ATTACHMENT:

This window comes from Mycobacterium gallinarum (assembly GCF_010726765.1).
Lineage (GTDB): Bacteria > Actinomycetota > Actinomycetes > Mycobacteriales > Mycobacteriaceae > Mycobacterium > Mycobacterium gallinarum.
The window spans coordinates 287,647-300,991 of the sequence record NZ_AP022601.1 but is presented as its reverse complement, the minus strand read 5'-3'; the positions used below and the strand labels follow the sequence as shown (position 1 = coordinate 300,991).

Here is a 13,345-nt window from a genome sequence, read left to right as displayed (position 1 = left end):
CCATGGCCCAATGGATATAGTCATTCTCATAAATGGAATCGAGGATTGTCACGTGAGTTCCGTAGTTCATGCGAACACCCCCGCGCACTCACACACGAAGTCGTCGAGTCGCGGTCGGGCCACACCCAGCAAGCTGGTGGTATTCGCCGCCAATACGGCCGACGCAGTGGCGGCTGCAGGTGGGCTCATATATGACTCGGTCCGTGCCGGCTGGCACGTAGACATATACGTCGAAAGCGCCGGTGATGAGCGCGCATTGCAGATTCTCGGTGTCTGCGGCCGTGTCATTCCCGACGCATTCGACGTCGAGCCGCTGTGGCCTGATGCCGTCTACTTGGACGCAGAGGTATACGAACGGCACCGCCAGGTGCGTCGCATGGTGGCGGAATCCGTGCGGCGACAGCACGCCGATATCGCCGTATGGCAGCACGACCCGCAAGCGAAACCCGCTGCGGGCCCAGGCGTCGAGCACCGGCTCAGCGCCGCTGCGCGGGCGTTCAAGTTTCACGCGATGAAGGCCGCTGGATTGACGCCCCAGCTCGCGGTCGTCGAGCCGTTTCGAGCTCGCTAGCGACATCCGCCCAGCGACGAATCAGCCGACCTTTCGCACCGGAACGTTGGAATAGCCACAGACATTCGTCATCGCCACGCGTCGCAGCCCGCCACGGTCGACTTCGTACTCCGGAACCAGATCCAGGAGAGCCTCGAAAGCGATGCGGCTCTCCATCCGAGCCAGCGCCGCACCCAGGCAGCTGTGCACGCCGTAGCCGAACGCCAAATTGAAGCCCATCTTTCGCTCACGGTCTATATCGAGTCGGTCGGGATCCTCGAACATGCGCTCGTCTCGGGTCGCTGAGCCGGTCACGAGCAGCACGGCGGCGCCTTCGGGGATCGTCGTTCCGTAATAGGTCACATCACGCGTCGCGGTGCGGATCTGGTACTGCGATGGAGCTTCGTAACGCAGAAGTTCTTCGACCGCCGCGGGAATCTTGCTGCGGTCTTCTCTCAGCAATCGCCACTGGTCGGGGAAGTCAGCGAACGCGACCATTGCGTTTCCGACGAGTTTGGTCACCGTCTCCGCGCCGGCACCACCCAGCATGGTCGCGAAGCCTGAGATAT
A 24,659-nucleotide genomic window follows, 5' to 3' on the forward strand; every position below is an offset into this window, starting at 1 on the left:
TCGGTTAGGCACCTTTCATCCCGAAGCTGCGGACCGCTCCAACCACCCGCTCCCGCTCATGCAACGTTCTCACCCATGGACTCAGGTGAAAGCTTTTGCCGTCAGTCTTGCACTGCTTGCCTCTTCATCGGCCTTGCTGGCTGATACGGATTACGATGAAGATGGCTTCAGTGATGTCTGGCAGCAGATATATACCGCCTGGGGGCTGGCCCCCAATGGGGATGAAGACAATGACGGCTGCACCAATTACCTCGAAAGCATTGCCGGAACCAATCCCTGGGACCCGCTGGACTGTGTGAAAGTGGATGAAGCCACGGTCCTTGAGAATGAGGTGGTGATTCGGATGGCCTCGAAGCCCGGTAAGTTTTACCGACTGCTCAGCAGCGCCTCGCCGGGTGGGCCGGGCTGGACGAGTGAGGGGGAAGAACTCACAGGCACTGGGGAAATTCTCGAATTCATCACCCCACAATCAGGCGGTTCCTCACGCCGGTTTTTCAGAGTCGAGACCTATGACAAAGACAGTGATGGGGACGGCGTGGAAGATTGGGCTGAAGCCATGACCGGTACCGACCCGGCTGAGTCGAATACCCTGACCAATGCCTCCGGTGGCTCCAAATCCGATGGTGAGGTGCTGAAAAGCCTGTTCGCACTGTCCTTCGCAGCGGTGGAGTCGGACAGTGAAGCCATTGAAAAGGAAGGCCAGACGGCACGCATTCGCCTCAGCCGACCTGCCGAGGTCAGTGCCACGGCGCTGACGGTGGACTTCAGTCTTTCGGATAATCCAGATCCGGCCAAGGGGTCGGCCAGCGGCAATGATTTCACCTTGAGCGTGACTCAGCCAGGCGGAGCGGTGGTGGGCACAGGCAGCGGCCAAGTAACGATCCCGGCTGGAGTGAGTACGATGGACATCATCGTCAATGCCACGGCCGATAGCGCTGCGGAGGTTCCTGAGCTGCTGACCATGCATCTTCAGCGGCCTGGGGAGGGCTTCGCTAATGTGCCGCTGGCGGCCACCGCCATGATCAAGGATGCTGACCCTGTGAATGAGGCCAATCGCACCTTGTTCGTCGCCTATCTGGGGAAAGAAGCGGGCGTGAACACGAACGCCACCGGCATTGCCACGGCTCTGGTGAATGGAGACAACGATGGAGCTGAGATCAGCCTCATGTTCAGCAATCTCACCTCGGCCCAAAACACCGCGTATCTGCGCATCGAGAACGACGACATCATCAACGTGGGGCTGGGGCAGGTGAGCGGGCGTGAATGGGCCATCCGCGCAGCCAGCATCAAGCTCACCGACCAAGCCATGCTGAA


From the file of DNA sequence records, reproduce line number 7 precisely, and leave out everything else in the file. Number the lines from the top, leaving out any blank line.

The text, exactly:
TCGGTTAGGCACCTTTCATCCCGAAGCTGCGGACCGCTCCAACCACCCGCTCCCGCTCATGCAACGTTCTCACCCATGGACTCAGGTGAAAGCTTTTGCCGTCAGTCTTGCACTGCTTGCCTCTTCATCGGCCTTGCTGGCTGATACGGATTACGATGAAGATGGCTTCAGTGATGTCTGGCAGCAGATATATACCGCCTGGGGGCTGGCCCCCAATGGGGATGAAGACAATGACGGCTGCACCAATTACCTCGAAAGCATTGCCGGAACCAATCCCTGGGACCCGCTGGACTGTGTGAAAGTGGATGAAGCCACGGTCCTTGAGAATGAGGTGGTGATTCGGATGGCCTCGAAGCCCGGTAAGTTTTACCGACTGCTCAGCAGCGCCTCGCCGGGTGGGCCGGGCTGGACGAGTGAGGGGGAAGAACTCACAGGCACTGGGGAAATTCTCGAATTCATCACCCCACAATCAGGCGGTTCCTCACGCCGGTTTTTCAGAGTCGAGACCTATGACAAAGACAGTGATGGGGACGGCGTGGAAGATTGGGCTGAAGCCATGACCGGTACCGACCCGGCTGAGTCGAATACCCTGACCAATGCCTCCGGTGGCTCCAAATCCGATGGTGAGGTGCTGAAAAGCCTGTTCGCACTGTCCTTCGCAGCGGTGGAGTCGGACAGTGAAGCCATTGAAAAGGAAGGCCAGACGGCACGCATTCGCCTCAGCCGACCTGCCGAGGTCAGTGCCACGGCGCTGACGGTGGACTTCAGTCTTTCGGATAATCCAGATCCGGCCAAGGGGTCGGCCAGCGGCAATGATTTCACCTTGAGCGTGACTCAGCCAGGCGGAGCGGTGGTGGGCACAGGCAGCGGCCAAGTAACGATCCCGGCTGGAGTGAGTACGATGGACATCATCGTCAATGCCACGGCCGATAGCGCTGCGGAGGTTCCTGAGCTGCTGACCATGCATCTTCAGCGGCCTGGGGAGGGCTTCGCTAATGTGCCGCTGGCGGCCACCGCCATGATCAAGGATGCTGACCCTGTGAATGAGGCCAATCGCACCTTGTTCGTCGCCTATCTGGGGAAAGAAGCGGGCGTGAACACGAACGCCACCGGCATTGCCACGGCTCTGGTGAATGGAGACAACGATGGAGCTGAGATCAGCCTCATGTTCAGCAATCTCACCTCGGCCCAAAACACCGCGTATCTGCGCATCGAGAACGACGACATCATCAACGTGGGGCTGGGGCAGGTGAGCGGGCGTGAATGGGCCATCCGCGCAGCCAGCATCAAGCTCACCGACCAAGCCATGCTGAA